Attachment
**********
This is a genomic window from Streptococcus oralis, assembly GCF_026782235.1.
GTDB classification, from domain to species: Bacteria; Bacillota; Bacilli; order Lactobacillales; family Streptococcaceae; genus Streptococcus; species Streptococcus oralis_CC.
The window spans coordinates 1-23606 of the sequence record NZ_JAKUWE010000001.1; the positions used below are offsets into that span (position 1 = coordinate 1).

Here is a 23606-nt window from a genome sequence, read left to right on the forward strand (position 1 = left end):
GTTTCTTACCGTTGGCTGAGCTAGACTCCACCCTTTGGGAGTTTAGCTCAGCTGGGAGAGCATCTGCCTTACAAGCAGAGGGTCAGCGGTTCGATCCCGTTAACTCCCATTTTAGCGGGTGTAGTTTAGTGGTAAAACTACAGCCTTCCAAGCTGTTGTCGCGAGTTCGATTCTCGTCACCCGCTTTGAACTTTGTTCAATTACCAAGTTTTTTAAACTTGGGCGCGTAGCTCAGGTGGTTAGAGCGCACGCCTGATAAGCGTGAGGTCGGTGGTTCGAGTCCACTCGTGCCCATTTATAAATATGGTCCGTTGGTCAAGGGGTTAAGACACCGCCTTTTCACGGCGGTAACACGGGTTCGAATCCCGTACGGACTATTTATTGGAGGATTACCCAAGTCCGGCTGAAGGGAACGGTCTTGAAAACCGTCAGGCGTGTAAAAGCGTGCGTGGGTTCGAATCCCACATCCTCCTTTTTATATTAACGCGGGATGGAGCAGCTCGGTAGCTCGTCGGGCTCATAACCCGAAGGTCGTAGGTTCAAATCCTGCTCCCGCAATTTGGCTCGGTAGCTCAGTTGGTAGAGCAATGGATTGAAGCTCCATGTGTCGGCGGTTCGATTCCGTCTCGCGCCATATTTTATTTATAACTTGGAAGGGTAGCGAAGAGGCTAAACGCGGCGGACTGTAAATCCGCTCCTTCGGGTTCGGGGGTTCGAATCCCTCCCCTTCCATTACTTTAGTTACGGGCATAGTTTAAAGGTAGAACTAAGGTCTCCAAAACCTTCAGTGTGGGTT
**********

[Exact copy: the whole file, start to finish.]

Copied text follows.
This is a genomic window from Streptococcus oralis, assembly GCF_026782235.1.
GTDB classification, from domain to species: Bacteria; Bacillota; Bacilli; order Lactobacillales; family Streptococcaceae; genus Streptococcus; species Streptococcus oralis_CC.
The window spans coordinates 1-23606 of the sequence record NZ_JAKUWE010000001.1; the positions used below are offsets into that span (position 1 = coordinate 1).

Here is a 23606-nt window from a genome sequence, read left to right on the forward strand (position 1 = left end):
GTTTCTTACCGTTGGCTGAGCTAGACTCCACCCTTTGGGAGTTTAGCTCAGCTGGGAGAGCATCTGCCTTACAAGCAGAGGGTCAGCGGTTCGATCCCGTTAACTCCCATTTTAGCGGGTGTAGTTTAGTGGTAAAACTACAGCCTTCCAAGCTGTTGTCGCGAGTTCGATTCTCGTCACCCGCTTTGAACTTTGTTCAATTACCAAGTTTTTTAAACTTGGGCGCGTAGCTCAGGTGGTTAGAGCGCACGCCTGATAAGCGTGAGGTCGGTGGTTCGAGTCCACTCGTGCCCATTTATAAATATGGTCCGTTGGTCAAGGGGTTAAGACACCGCCTTTTCACGGCGGTAACACGGGTTCGAATCCCGTACGGACTATTTATTGGAGGATTACCCAAGTCCGGCTGAAGGGAACGGTCTTGAAAACCGTCAGGCGTGTAAAAGCGTGCGTGGGTTCGAATCCCACATCCTCCTTTTTATATTAACGCGGGATGGAGCAGCTCGGTAGCTCGTCGGGCTCATAACCCGAAGGTCGTAGGTTCAAATCCTGCTCCCGCAATTTGGCTCGGTAGCTCAGTTGGTAGAGCAATGGATTGAAGCTCCATGTGTCGGCGGTTCGATTCCGTCTCGCGCCATATTTTATTTATAACTTGGAAGGGTAGCGAAGAGGCTAAACGCGGCGGACTGTAAATCCGCTCCTTCGGGTTCGGGGGTTCGAATCCCTCCCCTTCCATTACTTTAGTTACGGGCATAGTTTAAAGGTAGAACTAAGGTCTCCAAAACCTTCAGTGTGGGTT